If you’ve read any of my blog posts, you might’ve noticed that I tend to digress from the suggested topic of the Marketing for Romance Writer’s (#MFRW) 52-week Blog Challenge. Honestly, it’s not my intent to go off on these wild tangents of babble. But I’m a writer, so hence that’s what I do. Having a limited attention span and being easily distracted doesn’t help. So asking me to identify my blogging inspiration, well, I get my inspiration from kind of—everywhere. You really don’t want to go for a ride on that crazy train. Because we might get on that train of thought and end the trip in a canoe—just sayin’.
Therefore, I think I’ll talk a little about how I started blogging all those years ago.
What’s A Blog?
When my first story was published with The Wild Rose Press back in 2009, it was suggested that all authors should start a blog. What, the what? I didn’t even know what a blog was, let alone what to write. Exposing personal stories online made me uncomfortable and I thought anything I had to say would be extremely boring reading material. After much thought and deliberation, I had an inspiration about what to write about on my blog.
At that time, my twins were around seven or eight years old. With two crack-of-dawn-endless-energy-get-into-absolutely-everything kids since the moment they entered the world, I hadn’t had time for much of anything else in the years prior. The guilt over the mostly empty baby books, and the memories slipping away gave me an idea. Perhaps the stories about the girl’s antics that I usually shared in an email with my family might make for good blog material.
So for a while, I wrote humorous stories like this about my twins—and saved them to replace the empty pages in the baby books. I had a lot of fun writing these stories. Although these posts had very little to do with marketing my book or building an audience for my fiction, which is what I believe my publisher had in mind.
Flash Fiction—Hey Scruff! Put That Away!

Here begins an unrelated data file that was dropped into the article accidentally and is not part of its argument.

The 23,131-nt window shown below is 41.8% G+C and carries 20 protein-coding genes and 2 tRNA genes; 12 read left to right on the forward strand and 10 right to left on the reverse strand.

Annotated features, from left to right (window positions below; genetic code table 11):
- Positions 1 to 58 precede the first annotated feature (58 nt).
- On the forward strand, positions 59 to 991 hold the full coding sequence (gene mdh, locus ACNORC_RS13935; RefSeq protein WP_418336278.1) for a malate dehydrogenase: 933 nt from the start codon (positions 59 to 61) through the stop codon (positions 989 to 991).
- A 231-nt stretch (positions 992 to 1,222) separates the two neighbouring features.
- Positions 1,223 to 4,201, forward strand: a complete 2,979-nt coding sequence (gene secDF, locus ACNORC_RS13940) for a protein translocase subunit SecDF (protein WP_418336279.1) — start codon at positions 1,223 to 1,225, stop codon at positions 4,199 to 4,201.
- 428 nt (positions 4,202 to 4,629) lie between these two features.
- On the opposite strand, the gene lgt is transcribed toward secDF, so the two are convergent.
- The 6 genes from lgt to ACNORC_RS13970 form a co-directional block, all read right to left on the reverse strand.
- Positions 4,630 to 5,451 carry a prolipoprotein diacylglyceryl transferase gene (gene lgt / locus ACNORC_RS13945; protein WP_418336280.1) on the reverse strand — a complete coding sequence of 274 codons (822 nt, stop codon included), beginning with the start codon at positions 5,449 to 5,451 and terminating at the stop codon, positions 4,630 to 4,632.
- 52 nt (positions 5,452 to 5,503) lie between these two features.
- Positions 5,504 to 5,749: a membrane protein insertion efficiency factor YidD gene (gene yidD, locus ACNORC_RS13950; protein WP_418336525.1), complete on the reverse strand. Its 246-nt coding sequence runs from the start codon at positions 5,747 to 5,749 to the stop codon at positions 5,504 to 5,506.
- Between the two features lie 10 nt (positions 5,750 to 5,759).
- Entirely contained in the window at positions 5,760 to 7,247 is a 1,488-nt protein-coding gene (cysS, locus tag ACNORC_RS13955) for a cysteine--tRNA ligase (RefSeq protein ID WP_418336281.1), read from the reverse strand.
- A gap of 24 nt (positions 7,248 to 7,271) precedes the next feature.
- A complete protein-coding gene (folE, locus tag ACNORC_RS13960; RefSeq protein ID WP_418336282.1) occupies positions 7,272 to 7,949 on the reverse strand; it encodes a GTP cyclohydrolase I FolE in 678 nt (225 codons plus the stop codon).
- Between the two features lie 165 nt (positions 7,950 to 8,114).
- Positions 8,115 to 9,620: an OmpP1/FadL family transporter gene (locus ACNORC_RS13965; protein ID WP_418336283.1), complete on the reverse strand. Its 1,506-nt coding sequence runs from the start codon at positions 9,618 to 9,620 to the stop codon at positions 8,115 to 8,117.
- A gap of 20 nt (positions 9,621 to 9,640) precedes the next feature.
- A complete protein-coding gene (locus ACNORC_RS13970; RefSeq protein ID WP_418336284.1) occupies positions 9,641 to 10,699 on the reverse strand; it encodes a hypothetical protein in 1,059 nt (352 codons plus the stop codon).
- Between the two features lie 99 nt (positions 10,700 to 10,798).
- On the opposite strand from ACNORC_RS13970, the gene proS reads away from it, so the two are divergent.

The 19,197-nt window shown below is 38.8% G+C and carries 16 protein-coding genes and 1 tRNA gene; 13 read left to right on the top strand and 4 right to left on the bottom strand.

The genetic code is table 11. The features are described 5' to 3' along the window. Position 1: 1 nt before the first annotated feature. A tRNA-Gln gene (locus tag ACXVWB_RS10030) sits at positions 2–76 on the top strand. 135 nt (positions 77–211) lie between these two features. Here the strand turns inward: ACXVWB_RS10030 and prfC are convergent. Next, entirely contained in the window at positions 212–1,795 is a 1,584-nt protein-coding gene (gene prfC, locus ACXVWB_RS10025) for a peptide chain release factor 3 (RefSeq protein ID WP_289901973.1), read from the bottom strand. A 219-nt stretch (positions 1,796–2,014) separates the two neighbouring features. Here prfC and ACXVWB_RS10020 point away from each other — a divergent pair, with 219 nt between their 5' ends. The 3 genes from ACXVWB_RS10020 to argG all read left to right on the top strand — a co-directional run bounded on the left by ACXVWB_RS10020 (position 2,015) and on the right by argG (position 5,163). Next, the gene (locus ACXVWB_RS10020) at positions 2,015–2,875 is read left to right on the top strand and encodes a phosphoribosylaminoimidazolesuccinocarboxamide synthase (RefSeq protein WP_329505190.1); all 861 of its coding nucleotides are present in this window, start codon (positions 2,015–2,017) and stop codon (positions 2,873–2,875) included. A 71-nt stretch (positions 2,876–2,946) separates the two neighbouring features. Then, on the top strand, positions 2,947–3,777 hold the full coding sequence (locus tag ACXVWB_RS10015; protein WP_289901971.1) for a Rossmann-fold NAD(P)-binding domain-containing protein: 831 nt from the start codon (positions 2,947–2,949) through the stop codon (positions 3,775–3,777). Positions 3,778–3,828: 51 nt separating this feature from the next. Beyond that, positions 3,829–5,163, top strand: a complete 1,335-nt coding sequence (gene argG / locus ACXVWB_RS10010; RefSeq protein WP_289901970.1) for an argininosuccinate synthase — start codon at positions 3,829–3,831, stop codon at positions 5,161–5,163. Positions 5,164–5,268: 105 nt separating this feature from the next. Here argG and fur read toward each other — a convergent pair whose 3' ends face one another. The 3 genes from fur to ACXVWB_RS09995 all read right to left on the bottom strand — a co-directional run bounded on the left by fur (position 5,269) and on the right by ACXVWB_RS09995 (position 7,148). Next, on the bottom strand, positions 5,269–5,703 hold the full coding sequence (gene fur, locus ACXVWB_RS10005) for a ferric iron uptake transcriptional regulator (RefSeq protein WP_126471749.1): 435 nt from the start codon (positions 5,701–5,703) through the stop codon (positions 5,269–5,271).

Another avenue I followed to hone my writing, which inadvertently improved my blog posts, was flash fiction. It’s not what Scruff thinks. It’s about writing a very short, short story with character and plot development in a flash.
The challenge was, and still is, to tighten the story. You’d be amazed at how much time it can take to write a very short piece and get a story in. To a long-winded writer like me, writing a flash fiction piece is more difficult than writing a novel. Because you need to share a complete story in a very limited amount of words. Here’s one I wrote a few years ago.Flash Fiction helped me discover a #writing prompt was all I needed to start writing anything. #MFRW Click To Tweet
Practice Makes Perfect
Thus, it doesn’t take much more than a prompt to inspire me to start babbling. Therefore, starting this 52-week blog challenge was perfect. Most of the prompts haven’t required much thought from me more than putting my fingers to the keyboard.
Unfortunately for you, dear reader, sometimes the aforementioned fingers tend to go astray from the topic at hand when they—hey, look, a squirrel!
This week I published my fifth story, Evil Speaks Softly, with The Wild Rose Press! Check out this post where I’m sharing a ton of places to enter for prizes besides my rafflecopter below!
Everyone has a story to tell. Even the dead.